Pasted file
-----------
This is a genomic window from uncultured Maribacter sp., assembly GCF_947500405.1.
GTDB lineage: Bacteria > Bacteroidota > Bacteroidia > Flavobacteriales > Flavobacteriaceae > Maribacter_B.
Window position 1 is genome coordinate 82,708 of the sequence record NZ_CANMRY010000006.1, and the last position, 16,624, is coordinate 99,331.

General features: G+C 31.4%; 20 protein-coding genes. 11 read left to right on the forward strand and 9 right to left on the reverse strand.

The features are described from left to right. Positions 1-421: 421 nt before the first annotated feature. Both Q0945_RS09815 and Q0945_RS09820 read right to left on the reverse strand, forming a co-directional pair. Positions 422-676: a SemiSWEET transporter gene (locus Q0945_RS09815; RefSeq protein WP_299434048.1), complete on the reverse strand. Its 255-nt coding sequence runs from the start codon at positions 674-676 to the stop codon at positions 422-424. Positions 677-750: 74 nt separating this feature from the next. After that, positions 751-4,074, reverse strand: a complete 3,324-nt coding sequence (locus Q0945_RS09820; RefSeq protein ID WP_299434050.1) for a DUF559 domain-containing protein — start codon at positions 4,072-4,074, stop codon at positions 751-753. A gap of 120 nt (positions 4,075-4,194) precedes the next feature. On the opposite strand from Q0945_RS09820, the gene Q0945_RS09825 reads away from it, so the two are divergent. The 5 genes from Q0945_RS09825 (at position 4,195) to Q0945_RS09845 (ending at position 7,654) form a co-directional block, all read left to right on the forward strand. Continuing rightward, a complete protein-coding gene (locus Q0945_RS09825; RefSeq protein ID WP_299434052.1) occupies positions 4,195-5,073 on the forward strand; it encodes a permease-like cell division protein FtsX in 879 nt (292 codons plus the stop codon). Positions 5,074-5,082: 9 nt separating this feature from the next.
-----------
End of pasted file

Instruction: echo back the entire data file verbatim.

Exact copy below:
This is a genomic window from uncultured Maribacter sp., assembly GCF_947500405.1.
GTDB lineage: Bacteria > Bacteroidota > Bacteroidia > Flavobacteriales > Flavobacteriaceae > Maribacter_B.
Window position 1 is genome coordinate 82,708 of the sequence record NZ_CANMRY010000006.1, and the last position, 16,624, is coordinate 99,331.

General features: G+C 31.4%; 20 protein-coding genes. 11 read left to right on the forward strand and 9 right to left on the reverse strand.

The features are described from left to right. Positions 1-421: 421 nt before the first annotated feature. Both Q0945_RS09815 and Q0945_RS09820 read right to left on the reverse strand, forming a co-directional pair. Positions 422-676: a SemiSWEET transporter gene (locus Q0945_RS09815; RefSeq protein WP_299434048.1), complete on the reverse strand. Its 255-nt coding sequence runs from the start codon at positions 674-676 to the stop codon at positions 422-424. Positions 677-750: 74 nt separating this feature from the next. After that, positions 751-4,074, reverse strand: a complete 3,324-nt coding sequence (locus Q0945_RS09820; RefSeq protein ID WP_299434050.1) for a DUF559 domain-containing protein — start codon at positions 4,072-4,074, stop codon at positions 751-753. A gap of 120 nt (positions 4,075-4,194) precedes the next feature. On the opposite strand from Q0945_RS09820, the gene Q0945_RS09825 reads away from it, so the two are divergent. The 5 genes from Q0945_RS09825 (at position 4,195) to Q0945_RS09845 (ending at position 7,654) form a co-directional block, all read left to right on the forward strand. Continuing rightward, a complete protein-coding gene (locus Q0945_RS09825; RefSeq protein ID WP_299434052.1) occupies positions 4,195-5,073 on the forward strand; it encodes a permease-like cell division protein FtsX in 879 nt (292 codons plus the stop codon). Positions 5,074-5,082: 9 nt separating this feature from the next.